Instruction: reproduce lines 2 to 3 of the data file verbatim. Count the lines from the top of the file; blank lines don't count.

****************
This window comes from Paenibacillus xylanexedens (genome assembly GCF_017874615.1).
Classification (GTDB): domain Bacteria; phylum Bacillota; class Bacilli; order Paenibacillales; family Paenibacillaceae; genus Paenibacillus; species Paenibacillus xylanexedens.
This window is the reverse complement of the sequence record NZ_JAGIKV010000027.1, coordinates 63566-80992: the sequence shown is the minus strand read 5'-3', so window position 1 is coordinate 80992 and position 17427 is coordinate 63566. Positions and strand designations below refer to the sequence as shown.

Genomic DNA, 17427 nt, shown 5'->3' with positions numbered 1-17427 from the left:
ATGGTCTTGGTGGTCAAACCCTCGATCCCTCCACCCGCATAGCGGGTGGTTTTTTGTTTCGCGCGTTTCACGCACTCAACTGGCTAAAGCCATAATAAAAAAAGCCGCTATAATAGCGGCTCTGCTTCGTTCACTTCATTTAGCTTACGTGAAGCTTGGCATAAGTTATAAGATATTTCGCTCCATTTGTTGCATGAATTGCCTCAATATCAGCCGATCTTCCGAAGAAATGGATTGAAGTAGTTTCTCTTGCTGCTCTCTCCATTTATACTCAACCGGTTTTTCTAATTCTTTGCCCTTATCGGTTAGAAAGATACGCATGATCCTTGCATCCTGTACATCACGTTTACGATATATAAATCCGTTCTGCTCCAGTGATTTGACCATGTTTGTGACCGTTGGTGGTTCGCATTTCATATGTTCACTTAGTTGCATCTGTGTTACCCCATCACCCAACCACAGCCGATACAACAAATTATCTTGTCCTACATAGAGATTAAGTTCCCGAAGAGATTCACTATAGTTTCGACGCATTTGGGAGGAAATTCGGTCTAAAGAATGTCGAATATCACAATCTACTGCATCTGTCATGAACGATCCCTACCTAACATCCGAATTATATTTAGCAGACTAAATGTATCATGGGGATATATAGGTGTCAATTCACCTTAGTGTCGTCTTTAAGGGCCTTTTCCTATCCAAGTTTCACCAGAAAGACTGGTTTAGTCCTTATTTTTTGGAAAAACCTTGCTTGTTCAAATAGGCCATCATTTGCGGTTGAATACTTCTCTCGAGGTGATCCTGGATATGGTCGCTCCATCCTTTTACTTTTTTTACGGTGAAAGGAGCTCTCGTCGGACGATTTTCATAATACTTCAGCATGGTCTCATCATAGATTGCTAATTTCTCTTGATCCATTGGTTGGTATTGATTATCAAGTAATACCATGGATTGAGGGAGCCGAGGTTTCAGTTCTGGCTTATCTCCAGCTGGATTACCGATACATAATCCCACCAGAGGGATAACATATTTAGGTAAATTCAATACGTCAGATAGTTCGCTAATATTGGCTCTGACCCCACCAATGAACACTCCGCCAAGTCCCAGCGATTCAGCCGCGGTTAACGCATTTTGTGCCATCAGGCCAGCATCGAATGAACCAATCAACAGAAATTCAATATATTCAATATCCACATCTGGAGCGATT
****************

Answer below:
Classification (GTDB): domain Bacteria; phylum Bacillota; class Bacilli; order Paenibacillales; family Paenibacillaceae; genus Paenibacillus; species Paenibacillus xylanexedens.
This window is the reverse complement of the sequence record NZ_JAGIKV010000027.1, coordinates 63566-80992: the sequence shown is the minus strand read 5'-3', so window position 1 is coordinate 80992 and position 17427 is coordinate 63566. Positions and strand designations below refer to the sequence as shown.